National Marian Shrine, Basilica of Our Lady of Knock, Co Mayo
· In adoration, you draw life from the Eucharist … Receiving the Eucharist is a deep expression of our being in communion with Christ and the Church … Some people say that there is a decline in understanding and respect for the Eucharist here in Ireland, that many people have forgotten how sacred the Eucharist is, and that some are receiving Communion without proper preparation or disposition … By your witness and through your apostolate, I encourage you not only to give your undivided attention to Jesus in the Blessed Sacrament but also to spread far and wide your love and devotion for the Eucharist so that the people of Ireland will never take for granted this priceless gift.
· In the future when weekday and even Sunday Mass is not able to be celebrated, some of you might be willing to be formed to lead a period of guided adoration with prayers, praise, and sharing of the Word of God.
Dear brothers and sisters in the Apostolate of Eucharistic Adoration, you are in good company here in Knock, because when Mary, our Blessed Mother appeared here, 140 years ago, she did so as an “adorer” herself! Throughout the apparition, she remained wrapped in silent contemplation before the Lamb of God “on the altar glorified”, and in the presence of the angels and saints.
Back in 2002, during the Year of the Rosary, Pope Saint John Paul II spoke beautifully about Mary continually contemplating the face of Christ – we can only imagine the look in her eyes and the expression on her face as she gazed at Him – from the stable at Bethlehem to His presentation in the Temple; from the marriage feast at Cana to the foot of the Cross. She looked at Him, and her soul magnified the Lord. In that sense, Mary is the teacher of all “adorers” who, like her, gaze on the face of Jesus. During that same Year of the Rosary, as if to link Mary and the Eucharist still further, Saint John Paul added the ‘Institution of the Eucharist’ to the mysteries of the Rosary, and he also wrote an encyclical Ecclesia de Eucharistia – on the Eucharist and the Church (EdE).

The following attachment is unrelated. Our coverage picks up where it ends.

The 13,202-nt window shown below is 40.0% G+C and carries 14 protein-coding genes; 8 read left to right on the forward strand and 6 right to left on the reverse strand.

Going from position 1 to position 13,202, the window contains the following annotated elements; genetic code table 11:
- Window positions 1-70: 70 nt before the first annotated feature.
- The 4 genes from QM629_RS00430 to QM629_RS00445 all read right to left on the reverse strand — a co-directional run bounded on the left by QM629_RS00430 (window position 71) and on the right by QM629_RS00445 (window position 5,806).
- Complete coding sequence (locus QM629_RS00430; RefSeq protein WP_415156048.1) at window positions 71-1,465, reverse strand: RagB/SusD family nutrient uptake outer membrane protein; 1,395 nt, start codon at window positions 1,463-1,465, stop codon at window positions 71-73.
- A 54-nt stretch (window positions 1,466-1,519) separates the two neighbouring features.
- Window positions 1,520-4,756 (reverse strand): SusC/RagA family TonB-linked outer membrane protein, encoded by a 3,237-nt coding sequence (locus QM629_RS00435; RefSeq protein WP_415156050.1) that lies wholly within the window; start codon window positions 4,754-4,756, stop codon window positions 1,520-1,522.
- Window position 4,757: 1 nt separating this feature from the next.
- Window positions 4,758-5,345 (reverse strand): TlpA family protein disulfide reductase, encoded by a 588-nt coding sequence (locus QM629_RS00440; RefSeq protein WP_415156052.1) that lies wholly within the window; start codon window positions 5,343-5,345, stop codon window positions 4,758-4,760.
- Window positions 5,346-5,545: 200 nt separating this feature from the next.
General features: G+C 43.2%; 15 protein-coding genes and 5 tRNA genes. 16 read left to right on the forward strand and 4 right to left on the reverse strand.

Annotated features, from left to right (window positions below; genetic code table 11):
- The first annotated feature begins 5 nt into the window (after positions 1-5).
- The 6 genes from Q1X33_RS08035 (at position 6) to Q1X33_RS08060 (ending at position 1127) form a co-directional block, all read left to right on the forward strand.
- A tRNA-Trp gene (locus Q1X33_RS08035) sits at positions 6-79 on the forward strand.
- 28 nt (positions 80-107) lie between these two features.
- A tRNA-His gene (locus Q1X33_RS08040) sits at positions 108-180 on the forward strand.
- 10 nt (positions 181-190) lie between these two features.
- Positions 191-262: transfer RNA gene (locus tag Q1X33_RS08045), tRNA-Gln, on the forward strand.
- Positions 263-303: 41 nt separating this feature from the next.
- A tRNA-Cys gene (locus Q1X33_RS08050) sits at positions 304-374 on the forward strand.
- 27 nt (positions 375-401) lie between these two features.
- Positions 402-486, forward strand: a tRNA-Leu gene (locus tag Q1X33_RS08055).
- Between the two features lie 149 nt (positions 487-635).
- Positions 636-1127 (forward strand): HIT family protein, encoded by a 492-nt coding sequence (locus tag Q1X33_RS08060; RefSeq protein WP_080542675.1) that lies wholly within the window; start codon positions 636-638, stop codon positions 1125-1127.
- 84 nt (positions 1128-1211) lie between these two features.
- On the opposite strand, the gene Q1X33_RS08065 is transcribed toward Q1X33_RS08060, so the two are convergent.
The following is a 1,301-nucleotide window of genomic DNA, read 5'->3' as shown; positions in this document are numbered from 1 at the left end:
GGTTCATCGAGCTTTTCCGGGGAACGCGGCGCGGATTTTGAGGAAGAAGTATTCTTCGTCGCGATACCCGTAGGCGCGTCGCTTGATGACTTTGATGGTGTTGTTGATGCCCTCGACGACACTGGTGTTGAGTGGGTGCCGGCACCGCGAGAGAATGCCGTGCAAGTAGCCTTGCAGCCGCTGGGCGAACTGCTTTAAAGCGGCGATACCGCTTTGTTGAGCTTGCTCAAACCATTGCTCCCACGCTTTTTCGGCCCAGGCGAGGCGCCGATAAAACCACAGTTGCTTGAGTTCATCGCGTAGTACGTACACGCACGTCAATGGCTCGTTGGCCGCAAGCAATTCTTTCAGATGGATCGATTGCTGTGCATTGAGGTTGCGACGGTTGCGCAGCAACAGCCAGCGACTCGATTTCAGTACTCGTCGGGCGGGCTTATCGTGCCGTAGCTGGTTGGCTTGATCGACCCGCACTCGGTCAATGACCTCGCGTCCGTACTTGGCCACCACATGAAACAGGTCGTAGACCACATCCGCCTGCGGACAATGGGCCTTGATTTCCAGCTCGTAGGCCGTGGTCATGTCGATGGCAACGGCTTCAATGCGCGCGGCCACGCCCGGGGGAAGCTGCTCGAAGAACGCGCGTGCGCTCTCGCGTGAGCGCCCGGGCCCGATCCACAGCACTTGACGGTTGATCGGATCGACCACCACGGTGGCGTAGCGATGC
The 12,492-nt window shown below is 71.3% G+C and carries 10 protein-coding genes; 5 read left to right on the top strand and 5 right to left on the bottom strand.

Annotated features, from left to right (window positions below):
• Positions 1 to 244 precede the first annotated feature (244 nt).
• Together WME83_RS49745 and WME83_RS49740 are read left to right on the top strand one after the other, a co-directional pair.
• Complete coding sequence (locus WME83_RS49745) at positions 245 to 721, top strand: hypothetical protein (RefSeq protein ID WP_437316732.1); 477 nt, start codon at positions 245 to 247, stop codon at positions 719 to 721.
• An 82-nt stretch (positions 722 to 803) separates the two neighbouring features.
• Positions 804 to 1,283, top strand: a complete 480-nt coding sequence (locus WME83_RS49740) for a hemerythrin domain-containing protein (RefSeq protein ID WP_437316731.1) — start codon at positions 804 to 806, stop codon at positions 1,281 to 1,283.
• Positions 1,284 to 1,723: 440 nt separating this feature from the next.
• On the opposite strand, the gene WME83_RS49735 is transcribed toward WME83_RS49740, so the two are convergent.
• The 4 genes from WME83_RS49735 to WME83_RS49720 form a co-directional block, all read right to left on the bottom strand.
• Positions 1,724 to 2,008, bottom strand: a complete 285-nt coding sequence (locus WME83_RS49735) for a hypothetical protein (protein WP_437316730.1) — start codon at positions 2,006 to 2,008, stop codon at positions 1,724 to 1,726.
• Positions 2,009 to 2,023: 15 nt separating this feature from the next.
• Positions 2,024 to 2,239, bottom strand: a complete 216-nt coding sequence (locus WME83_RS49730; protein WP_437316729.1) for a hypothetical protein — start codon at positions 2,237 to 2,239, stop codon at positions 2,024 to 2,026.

Perhaps it was partly his visit here to Knock in 1979 which inspired Saint John Paul to describe Mary as the “Woman of the Eucharist” and also to speak of the Church, like Mary, having her “gaze constantly turned to her Lord, present in the Sacrament of the altar, in which she discovers the full manifestation of his boundless love” (EdE 1).
I thank you, the members of the Apostolate of Eucharistic Adoration, for forming a nucleus of people in many parishes of Ireland who regularly adore Jesus Christ, truly present in the Blessed Sacrament. You are like Mary, who loved to contemplate the face of Jesus. You are like the Beloved disciple John, (who also appeared at Knock), who at the Last Supper laid his head close to the breast of Jesus, hearing the beat of that Sacred Heart, soon to be pierced through for our sakes on the hill of Calvary.
In adoration you draw life from the Eucharist, knowing that in the tabernacles of Ireland, the reserved Sacrament remains as a beating heart, burning with love for us. As Saint John Paul put it, you gaze “in heartfelt love before Christ present in the Most Holy Sacrament” and in that way “are enabled to make contact with the very wellspring of grace” (EdE25). In adoration, you realize that the Eucharist is the ‘source and summit of the Christian life’ (Lumen Gentium 11 – Light of the Nations) and that the Church continually draws life from the Eucharist. Saint John Paul said,